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How to Buy a Foreclosed Home

Foreclosed Home

In the current market, buying a foreclosed home may be the best way to get the best price. But before you run out and bid on a foreclosed home, there are distinct advantages and disadvantages to be aware of. Buying a foreclosed home can be very different from buying a house the traditional way – through a broker or directly from the owner.

Foreclosed homes are distress sale situations. That means the seller is often a lender that has a large inventory of repossessed properties to unload. That makes for a very motivated seller.

The fact that a property has been foreclosed does not mean that something is wrong with it. Often it simply means that the previous owners purchased at the top of a booming market and found they could not afford high monthly payments on a property that has dropped in value. If you’re in a position to make a quick deal, you’ll be all the more attractive to a seller who is sitting on a vacant home that represents a cash drain.

As the purchaser, it’s up to you to learn everything you can about the foreclosed home. Foreclosed properties often are offered on an “as is” basis. Moreover, they usually are vacant, which invites vandalism and neglect. If the property is in an area where there have been a lot of foreclosures, it could mean values throughout the neighborhood are depressed.

Paying for a complete appraisal is recommended. This will uncover the true condition of the house, as well as give you a list of comparable properties in the area (the seller may be asking for a price that covers the balance of the loan but is still too high for the current market).

When you purchase foreclosed property, make sure you get a good title. Most states give borrowers who lose their homes to foreclosure the right to reclaim them if they can pay the debt, interest and costs, which means they can haunt you long after you purchased a foreclosed property.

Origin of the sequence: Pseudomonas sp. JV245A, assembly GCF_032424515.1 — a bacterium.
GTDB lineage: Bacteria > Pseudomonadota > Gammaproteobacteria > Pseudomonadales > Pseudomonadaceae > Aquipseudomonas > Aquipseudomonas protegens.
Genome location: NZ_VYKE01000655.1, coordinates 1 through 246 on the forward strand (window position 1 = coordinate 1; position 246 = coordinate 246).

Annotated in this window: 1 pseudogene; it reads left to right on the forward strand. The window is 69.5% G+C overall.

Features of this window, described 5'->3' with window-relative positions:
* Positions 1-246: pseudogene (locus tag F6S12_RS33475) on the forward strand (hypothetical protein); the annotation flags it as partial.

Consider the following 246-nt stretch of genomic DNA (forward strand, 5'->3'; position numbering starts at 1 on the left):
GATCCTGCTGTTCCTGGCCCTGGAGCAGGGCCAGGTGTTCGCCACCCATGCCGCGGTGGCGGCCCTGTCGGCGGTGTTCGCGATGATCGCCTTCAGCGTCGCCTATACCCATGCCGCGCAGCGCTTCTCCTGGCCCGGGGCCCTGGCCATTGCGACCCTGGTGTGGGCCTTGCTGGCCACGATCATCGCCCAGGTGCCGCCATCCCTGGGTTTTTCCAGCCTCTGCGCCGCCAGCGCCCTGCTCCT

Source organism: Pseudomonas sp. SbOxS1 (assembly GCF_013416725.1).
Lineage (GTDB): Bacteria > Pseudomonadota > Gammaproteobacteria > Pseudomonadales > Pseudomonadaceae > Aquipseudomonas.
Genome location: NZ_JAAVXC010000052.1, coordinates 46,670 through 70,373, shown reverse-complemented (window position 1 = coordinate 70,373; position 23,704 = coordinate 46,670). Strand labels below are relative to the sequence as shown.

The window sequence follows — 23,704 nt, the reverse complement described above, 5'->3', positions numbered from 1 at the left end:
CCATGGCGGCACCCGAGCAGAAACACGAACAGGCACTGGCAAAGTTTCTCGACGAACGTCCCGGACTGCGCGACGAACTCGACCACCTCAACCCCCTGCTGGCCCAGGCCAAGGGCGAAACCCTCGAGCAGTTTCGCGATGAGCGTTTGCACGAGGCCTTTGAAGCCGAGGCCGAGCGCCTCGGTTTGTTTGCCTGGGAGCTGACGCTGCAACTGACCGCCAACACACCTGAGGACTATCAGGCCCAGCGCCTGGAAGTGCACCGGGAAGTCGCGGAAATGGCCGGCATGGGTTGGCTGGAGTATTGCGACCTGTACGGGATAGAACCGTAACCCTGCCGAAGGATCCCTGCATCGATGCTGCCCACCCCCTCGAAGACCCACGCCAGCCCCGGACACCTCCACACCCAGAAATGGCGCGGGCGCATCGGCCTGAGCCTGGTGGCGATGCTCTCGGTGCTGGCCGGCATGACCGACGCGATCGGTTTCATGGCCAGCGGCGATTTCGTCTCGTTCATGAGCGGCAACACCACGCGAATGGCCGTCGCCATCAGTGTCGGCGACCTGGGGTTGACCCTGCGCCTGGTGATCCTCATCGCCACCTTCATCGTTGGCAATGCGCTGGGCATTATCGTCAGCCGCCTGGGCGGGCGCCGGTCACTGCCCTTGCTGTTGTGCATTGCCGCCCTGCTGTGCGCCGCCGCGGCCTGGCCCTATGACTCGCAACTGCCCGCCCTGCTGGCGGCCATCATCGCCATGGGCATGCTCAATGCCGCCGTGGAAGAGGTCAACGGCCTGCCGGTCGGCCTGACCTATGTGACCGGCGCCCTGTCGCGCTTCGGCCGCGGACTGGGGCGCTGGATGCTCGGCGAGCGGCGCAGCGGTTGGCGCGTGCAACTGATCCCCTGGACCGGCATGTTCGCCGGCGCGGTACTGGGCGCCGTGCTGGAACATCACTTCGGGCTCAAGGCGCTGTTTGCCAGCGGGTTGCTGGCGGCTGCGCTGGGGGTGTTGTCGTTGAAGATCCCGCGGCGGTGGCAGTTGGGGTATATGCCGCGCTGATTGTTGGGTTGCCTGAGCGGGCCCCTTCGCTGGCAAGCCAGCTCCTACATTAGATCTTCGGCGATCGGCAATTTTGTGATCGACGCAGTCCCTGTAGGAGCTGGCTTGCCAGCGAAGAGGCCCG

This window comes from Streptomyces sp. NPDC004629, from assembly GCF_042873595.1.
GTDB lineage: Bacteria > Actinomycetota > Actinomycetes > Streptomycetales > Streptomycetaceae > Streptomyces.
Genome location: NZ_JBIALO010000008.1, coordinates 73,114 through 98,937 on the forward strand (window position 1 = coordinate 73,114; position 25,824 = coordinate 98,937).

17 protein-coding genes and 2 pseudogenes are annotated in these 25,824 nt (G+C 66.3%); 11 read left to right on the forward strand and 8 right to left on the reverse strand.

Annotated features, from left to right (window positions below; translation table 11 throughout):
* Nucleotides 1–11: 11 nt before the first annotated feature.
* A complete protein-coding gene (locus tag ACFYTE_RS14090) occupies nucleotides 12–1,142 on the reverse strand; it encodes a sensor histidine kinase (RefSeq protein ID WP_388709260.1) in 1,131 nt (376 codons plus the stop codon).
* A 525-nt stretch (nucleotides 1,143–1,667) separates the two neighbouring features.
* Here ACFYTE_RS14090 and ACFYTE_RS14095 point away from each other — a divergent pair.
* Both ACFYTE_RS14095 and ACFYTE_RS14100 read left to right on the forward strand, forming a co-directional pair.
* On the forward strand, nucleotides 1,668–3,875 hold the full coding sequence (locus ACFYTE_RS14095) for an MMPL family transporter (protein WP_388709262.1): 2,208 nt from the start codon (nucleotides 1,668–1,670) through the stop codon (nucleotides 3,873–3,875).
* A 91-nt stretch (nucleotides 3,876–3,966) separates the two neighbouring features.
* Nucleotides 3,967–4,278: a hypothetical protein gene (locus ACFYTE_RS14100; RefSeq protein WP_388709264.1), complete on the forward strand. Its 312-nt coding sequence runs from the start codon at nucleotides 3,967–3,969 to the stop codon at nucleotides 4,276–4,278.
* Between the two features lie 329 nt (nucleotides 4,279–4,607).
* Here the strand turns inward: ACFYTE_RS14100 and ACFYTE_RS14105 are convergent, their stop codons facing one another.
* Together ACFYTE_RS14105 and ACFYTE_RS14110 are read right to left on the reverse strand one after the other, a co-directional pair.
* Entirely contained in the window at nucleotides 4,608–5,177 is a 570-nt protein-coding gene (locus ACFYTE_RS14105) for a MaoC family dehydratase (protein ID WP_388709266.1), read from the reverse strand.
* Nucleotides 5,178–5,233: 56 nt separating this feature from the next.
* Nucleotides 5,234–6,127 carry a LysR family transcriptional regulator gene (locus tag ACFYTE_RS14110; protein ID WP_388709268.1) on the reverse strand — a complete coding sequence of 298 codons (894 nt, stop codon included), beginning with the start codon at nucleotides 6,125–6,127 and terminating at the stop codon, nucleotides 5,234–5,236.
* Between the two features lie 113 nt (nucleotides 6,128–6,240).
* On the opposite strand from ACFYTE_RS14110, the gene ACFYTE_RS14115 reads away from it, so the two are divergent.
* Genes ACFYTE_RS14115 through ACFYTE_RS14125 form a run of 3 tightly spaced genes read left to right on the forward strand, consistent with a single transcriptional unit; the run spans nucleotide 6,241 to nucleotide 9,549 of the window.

Moreover, holders often offer a special (limited) warranty deed that does not give buyers the full protection of a general warranty deed. If possible, get a title insurance policy on the property.

How to find foreclosed homes

There are brokers who specialize in foreclosed homes, but you also can find them through newspaper ads or on the Internet, advertised auctions and signs on the property itself. Lending institutions, such as savings and loans, commercial banks and credit unions sometimes sell foreclosed properties.


If you can pay cash, you’ll be in the best possible position to negotiate. Otherwise, you’ll need to arrange your financing before making a bid. Most sellers do not allow contingencies that enable buyers to seek financing after signing the sales contract and to recover their deposit if financing falls through. For buyers, particularly first-time buyers, looking for really affordable properties, the VA will finance the foreclosed homes it sells.

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